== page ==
Last year, I bought a long sleeved tee from Teespring, a web site which advertised heavily on Facebook.
Long sleeved tees are valuable because they are so versatile in spring and fall with the ability to push up the sleeves if I get too warm. Plus, under layers, they keep my arms warm and aren't as heavy as a sweater.
This is a Discworld image. That's the Great A'Tuin, the ultimate turtle on which the four elephants holding up the world stand. In the cold of space, there's ice on A'Tuin and the elephants. The Discworld spins around the cone in the center, The Hub, and the seas fall off the sides in long cascading tendrils of water and ice. I could get this image on any color tee I wanted. This is my favorite color.
But, at the end of February, a rather large controversy arose centered around Teespring. I can't find the actual start of it but accusations were made suggesting Teespring ripped off the artists whose designs were on the clothing they sold. Friends who are artists said this was "well known" within the artistic community.
It's a very double-edged sword. You want people to see what you do because the way to make money is to have people buy your stuff. The Internet makes it very easy to reach a world-wide audience you never would have reached before. With that visibility comes those who don't care if you spent 382 hours working on something. They are going to steal your design and slap it on a tee shirt and sell it for $14.
I know this is a huge problem in the comic world. Comic conventions have given space to "artists" who print other people's stuff and sell it as their own. Names are tossed about. Videos of confrontations abound and calls for boycotting certain conventions until they weed out the imposters happen every convention season.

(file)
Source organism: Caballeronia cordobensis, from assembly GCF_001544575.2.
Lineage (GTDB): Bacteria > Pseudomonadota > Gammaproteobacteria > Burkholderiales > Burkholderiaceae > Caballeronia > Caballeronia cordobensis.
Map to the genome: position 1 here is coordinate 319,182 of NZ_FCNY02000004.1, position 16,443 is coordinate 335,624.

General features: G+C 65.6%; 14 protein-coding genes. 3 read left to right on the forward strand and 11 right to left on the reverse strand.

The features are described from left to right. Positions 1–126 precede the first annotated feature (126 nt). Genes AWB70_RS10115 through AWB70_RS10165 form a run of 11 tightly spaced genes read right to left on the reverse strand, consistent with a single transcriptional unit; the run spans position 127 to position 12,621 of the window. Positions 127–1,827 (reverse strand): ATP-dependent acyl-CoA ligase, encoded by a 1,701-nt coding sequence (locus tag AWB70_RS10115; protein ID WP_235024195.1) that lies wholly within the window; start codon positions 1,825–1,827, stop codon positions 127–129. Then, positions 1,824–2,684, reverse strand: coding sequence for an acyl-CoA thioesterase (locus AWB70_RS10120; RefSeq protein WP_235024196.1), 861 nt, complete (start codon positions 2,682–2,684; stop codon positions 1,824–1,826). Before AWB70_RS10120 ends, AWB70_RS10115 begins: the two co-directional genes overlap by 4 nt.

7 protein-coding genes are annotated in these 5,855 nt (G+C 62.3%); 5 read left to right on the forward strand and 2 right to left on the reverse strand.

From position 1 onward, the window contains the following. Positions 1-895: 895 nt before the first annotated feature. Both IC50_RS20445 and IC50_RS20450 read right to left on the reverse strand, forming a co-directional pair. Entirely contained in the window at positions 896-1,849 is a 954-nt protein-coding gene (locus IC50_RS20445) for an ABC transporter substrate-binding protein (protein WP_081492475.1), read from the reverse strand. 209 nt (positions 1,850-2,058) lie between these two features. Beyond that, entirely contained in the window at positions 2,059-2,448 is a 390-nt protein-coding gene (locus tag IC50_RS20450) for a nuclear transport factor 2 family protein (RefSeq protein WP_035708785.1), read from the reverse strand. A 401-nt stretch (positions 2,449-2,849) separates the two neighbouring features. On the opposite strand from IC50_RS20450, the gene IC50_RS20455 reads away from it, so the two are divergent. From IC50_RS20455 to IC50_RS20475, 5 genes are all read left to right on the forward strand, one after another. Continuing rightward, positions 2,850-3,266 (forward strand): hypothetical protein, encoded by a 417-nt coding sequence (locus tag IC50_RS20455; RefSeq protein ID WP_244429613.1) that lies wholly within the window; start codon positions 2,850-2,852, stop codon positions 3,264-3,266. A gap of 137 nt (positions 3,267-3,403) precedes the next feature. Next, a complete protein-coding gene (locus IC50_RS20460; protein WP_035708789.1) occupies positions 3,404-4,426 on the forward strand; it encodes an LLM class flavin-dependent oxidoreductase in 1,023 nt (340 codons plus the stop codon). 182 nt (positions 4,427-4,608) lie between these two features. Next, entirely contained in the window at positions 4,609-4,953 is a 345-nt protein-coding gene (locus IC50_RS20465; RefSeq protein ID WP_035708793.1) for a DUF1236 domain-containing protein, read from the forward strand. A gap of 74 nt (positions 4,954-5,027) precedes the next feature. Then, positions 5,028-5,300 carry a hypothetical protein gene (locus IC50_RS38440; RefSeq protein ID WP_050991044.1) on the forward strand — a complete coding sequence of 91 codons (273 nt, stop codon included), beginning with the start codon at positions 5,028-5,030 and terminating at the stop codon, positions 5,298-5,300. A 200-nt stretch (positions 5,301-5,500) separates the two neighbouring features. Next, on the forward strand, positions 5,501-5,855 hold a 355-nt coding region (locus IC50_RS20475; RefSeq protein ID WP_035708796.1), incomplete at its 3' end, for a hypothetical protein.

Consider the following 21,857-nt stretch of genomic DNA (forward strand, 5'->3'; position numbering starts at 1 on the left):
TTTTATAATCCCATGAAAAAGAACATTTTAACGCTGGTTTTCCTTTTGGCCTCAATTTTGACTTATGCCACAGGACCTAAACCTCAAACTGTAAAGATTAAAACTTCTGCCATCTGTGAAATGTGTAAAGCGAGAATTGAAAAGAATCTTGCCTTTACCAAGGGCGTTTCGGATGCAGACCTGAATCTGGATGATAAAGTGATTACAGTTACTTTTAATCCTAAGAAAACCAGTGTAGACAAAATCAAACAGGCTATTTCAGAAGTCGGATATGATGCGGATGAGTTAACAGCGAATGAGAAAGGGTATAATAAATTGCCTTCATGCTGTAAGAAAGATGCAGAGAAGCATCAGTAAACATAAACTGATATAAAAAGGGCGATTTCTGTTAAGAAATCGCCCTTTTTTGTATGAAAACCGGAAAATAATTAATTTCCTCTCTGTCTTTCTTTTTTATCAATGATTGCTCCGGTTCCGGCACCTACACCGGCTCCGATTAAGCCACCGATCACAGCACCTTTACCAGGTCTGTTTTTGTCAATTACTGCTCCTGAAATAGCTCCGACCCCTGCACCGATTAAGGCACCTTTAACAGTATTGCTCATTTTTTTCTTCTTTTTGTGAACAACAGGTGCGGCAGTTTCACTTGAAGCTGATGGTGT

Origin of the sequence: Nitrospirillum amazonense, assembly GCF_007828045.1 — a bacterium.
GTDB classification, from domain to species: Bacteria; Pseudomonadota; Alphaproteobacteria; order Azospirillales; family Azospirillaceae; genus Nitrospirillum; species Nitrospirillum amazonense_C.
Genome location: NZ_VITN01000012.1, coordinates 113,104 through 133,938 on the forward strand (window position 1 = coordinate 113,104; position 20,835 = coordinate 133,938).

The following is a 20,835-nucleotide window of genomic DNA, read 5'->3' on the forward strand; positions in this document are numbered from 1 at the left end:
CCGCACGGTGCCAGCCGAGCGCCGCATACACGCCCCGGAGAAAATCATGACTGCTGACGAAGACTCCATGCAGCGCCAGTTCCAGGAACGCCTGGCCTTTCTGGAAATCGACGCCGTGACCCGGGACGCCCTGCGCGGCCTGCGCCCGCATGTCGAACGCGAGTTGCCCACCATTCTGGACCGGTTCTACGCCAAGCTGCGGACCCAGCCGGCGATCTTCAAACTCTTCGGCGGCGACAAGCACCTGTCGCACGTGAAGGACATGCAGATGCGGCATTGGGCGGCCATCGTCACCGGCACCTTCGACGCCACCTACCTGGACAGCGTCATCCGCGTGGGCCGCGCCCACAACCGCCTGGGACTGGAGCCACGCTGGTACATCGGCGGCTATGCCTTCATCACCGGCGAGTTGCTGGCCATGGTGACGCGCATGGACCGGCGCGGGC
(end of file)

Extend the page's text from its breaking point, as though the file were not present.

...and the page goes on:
I've purchased things from Teespring before. Witness this tee shirt, one of my favorites.
I have a red shirt with a black cat slogan on it which is not as high quality. I have to admit, I don't know the original artist. Hearing people who have more knowledge than me rail against a web site made me wonder if my purchase ever did anything for the artist. Am I perpetuating a fraud? I adore both shirts. The tee part is comfortable and exceptional quality. I love the designs, obviously, or I wouldn't have purchased them.
Since the conversation at the end of February, I have seen zero advertising on my Facebook feed from Teespring. Reviews are not favorable. When you poke around a bit, supposedly Teespring was created as a means for artists to get their work out to the public, but a lot of people are saying this isn't happening. So I feel guilty.
In reality, I need more tee shirts like I need bubonic plague, regardless of their design. My conscience now won't let me order anything from this company and will force me to see if I can track down a shirt designer unless I'm getting it from some place like Disney. I guess the cautionary take away is that if I want to support artists, I need to start frequenting arts and crafts shows. That probably wouldn't be such a bad idea. It would get me out of the house.
Beverage: Scottish Breakfast Tea